Other stories that are sure to inspire and entertain involve: UNC basketball alum Bob Gersten; the 2014 Homeless World Cup; the winners from the annual Musial Words for their amazing acts of sportsmanship; student-athlete Zach Hodskins of the University of Florida; MLB star Clayton Kershaw; NBA champion Kawhi Leonard; St. John’s head basketball coach Steve Lavin; Wichita State student-athlete Ron Baker; and an essay on the connection between sport and human rights.
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So enjoy. And have a good week.
Lauren Hill honored with her own commemorative Wheaties box
Lauren Hill never needed the validation, but she now stands among other sporting champions. Hill, a freshman at Mount St. Joseph who has an inoperable brain tumor, got her own Wheaties box after playing her first game last Sunday and scoring the game’s opening and closing points. Mount St. Joseph defeated Hiram College 66-55 in front of 10,250 fans who flocked to Xavier University to see Hill’s big moment.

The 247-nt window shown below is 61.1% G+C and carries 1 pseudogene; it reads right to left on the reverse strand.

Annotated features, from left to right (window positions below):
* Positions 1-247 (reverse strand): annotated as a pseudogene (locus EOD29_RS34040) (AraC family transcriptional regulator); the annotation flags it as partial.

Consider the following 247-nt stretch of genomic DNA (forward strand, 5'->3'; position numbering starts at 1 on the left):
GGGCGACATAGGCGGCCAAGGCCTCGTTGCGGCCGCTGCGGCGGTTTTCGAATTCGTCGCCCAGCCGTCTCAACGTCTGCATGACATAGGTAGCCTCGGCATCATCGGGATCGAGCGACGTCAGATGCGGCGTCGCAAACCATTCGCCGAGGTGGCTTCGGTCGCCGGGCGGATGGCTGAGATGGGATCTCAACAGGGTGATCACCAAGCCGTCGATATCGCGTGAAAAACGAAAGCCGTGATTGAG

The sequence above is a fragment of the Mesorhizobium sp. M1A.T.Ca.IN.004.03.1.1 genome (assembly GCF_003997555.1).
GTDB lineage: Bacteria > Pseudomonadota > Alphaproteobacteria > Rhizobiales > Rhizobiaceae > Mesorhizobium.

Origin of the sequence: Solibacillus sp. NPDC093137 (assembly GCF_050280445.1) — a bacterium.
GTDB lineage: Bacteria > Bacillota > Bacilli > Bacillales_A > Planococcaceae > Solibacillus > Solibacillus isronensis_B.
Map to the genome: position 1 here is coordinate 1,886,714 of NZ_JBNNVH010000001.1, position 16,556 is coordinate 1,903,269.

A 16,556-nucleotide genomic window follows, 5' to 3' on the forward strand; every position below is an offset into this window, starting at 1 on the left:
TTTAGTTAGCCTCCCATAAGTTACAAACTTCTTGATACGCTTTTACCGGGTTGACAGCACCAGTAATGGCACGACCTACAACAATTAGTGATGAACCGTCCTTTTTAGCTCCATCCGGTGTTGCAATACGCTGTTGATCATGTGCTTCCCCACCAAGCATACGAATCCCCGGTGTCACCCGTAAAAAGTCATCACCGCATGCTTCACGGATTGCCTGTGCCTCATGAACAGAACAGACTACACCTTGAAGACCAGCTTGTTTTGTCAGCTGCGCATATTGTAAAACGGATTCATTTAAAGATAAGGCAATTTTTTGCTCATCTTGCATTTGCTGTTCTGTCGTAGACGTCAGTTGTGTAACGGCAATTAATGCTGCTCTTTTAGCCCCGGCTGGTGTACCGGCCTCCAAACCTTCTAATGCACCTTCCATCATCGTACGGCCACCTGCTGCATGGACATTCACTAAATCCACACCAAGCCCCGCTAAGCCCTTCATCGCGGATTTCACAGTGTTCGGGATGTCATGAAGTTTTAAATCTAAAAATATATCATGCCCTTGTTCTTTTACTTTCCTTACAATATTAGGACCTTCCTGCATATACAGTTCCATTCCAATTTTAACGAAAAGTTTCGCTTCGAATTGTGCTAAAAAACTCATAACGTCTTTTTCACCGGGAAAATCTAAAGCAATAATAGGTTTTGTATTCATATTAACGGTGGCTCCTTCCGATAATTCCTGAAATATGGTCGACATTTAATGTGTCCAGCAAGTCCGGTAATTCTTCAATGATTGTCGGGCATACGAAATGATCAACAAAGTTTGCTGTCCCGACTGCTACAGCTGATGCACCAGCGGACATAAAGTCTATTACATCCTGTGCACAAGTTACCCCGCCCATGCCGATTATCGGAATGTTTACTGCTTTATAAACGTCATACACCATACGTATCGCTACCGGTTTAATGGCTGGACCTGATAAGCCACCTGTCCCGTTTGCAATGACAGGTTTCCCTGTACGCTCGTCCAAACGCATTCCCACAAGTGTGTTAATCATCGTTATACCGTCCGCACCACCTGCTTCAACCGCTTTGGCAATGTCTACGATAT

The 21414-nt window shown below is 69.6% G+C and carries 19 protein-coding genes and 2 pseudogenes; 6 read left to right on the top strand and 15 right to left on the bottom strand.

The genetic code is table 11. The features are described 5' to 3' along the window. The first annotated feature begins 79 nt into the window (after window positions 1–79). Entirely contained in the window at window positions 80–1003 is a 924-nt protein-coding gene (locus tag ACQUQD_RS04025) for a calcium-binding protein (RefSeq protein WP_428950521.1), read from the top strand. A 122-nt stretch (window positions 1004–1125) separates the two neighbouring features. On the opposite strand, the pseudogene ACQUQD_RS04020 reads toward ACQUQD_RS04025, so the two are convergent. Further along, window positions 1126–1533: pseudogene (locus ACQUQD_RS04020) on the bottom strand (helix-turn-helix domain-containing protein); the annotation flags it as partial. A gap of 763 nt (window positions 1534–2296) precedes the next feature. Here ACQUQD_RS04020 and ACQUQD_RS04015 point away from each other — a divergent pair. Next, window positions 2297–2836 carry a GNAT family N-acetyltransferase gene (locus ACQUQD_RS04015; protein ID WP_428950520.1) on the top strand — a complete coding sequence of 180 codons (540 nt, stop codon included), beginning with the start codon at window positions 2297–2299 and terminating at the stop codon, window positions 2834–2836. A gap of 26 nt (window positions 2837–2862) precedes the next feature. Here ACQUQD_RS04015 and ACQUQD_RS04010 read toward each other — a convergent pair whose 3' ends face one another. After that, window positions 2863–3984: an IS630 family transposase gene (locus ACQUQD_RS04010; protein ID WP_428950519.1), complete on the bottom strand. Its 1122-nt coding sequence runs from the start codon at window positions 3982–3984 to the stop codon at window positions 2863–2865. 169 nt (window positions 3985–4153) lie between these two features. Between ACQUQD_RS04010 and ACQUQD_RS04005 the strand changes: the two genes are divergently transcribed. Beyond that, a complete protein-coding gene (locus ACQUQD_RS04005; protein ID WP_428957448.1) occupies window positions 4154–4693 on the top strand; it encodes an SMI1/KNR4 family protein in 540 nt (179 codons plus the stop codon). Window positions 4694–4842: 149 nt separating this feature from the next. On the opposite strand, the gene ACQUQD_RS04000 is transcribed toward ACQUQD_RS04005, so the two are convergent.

An evening with North Carolina’s oldest living basketball alumnus Bob Gersten
Bob possessed many distinctions in his career at UNC. He was the president of the Monogram Club, captain of the basketball team and recipient of the Patterson Medal, the top award for career athletic achievement awarded at the University. But for one day in 1941, his most important distinction was that he was Jewish. “We were invited to play in the NCAA semifinals, it was out in Madison, Wisconsin because it was moved from Madison Square Garden because (of fear that) the Germans were about to bomb New York,” he said. “They moved the whole thing to Madison.”
The ‘Other’ World Cup Takes Place in Chile With a Mission to Fight Homelessness